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How Do You Create?

There’s no one way to create good work.

This is an excerpt from Pep Talks for Writers: 52 Insights and Actions to Boost Your Creative Mojo.

Despite the plethora of how-to-write books that promise surefire recipes for writing success, there is no right way to write. The way a person creates is a mysterious thing, similar to a person’s favorite color. Why do some people like a certain color and not another one? Blue has been my favorite color for as long as I can imagine. Yet some people like red, others prefer periwinkle, and then there are those who like fulvous (a brownish orange). Why? It just is. And it’s a good thing, right? We need the world to be painted a variety of colors. We need to walk through rooms with different hues, to feel life as a celebration of color in its many forms, to make life, well, colorful.

When I begin a story, I sit down with an itch of a story idea stirring in my mind, and I write a sentence, without too much thought, without any maps of logic, and then I write another sentence, and then another, one thing leading to the next, writing in pursuit of faint inklings and distant whispers, writing to discover, writing just to write.

It’s a fun way to write — to write as a quest.

It’s as if I’m lost in a foreign city, and I’m trying to find my way home, but I can only follow hunches, scents in the air, wisps of memory. I’ll eventually find my way home, or I believe I will, but I know I’ll take wrong turns and end up in places I might not know how to get out of. I know there will be moments I’m scared or frustrated or desperate, but I also know I’ll wander into magical places I couldn’t have possibly found in any guidebook.

It’s a fun way to write — to write as a quest. I get to walk through a dark forest and discover something new each time I write. No one tells me where to go. If I get a sudden and impulsive idea, then I can indulge that story line and explore all its tentacles and tributaries. If I want to include a character’s diary entries to add a layer of characterization — yes, why not?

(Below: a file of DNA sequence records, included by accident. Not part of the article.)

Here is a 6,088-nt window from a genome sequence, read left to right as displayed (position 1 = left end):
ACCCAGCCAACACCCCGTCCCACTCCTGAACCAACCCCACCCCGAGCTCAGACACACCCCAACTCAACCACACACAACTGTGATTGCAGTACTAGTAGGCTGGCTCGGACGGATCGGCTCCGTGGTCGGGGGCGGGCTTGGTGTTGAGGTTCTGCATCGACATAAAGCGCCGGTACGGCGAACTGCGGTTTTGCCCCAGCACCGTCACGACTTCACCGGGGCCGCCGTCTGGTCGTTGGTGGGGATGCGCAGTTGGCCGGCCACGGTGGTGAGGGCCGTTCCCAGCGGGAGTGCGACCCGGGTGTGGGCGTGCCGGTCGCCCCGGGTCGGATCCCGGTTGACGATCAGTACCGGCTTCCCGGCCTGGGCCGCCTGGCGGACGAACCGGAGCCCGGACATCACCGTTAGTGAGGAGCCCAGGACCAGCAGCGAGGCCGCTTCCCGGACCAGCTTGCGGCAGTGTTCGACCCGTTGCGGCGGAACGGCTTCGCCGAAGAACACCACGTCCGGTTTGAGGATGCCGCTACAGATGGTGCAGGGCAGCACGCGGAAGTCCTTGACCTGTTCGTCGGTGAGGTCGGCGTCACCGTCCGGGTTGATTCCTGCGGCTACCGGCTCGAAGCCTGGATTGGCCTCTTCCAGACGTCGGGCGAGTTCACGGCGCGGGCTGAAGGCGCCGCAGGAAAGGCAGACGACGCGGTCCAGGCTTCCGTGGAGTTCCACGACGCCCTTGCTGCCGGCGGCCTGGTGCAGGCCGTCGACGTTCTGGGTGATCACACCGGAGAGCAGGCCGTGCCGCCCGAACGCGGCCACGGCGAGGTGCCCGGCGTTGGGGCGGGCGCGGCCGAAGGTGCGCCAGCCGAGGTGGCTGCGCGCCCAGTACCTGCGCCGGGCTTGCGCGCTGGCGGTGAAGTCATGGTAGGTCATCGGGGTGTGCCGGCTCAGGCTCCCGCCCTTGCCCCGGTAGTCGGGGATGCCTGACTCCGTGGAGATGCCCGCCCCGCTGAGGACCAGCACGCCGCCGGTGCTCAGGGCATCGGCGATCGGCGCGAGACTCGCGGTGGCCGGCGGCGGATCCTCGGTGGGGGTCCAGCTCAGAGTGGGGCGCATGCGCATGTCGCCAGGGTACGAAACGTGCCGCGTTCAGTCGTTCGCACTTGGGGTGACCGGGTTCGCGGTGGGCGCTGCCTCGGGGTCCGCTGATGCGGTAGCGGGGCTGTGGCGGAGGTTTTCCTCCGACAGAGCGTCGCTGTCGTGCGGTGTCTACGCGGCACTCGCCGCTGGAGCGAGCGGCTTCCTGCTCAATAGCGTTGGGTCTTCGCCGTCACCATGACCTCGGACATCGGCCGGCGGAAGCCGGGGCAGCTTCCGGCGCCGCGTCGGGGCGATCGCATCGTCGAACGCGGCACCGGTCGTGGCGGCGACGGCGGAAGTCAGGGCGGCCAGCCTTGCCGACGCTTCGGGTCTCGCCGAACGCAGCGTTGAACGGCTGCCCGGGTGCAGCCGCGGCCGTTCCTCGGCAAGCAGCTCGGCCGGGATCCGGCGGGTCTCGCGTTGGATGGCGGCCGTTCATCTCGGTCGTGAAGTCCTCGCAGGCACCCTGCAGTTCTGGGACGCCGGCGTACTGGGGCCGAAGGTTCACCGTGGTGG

The downside to this approach is that I tend to explore my characters’ worlds and meander down their highways and byways more than I stitch everything together into a tight and suspenseful plot. I’m not especially adept at writing the kind of novel where everything is there for a well-considered reason, where one thing leads to the next and the dramatic trajectory is always rising with taut tension. In some ways, I tend to plot after the novel has been written.

So my constant question has been whether I should abandon my loosey-goosey ways and buckle down and outline my novel ahead of time. And not just with a sketchy outline, but a tightly orchestrated game plan. I wonder this when I begin every novel, and then I wonder it more and more as I proceed.

Experimenting with your process is a way to open yourself up to new possibilities.

Here’s the thing, though. I have outlined stories and novels. While it’s fun for me to think through a narrative arc and plot it out, if I write with an outline — with so much of the story already formed in my brain — the joy and meaning of writing is diminished. With an outline, I write to determine, not to explore. Instead of walking through a foreign city without a map and looking all around to find my way, I look at the map more than I look at the world around me. For me, planning a novel — at least in any deep and meticulous way — violates the very spirit of why I write.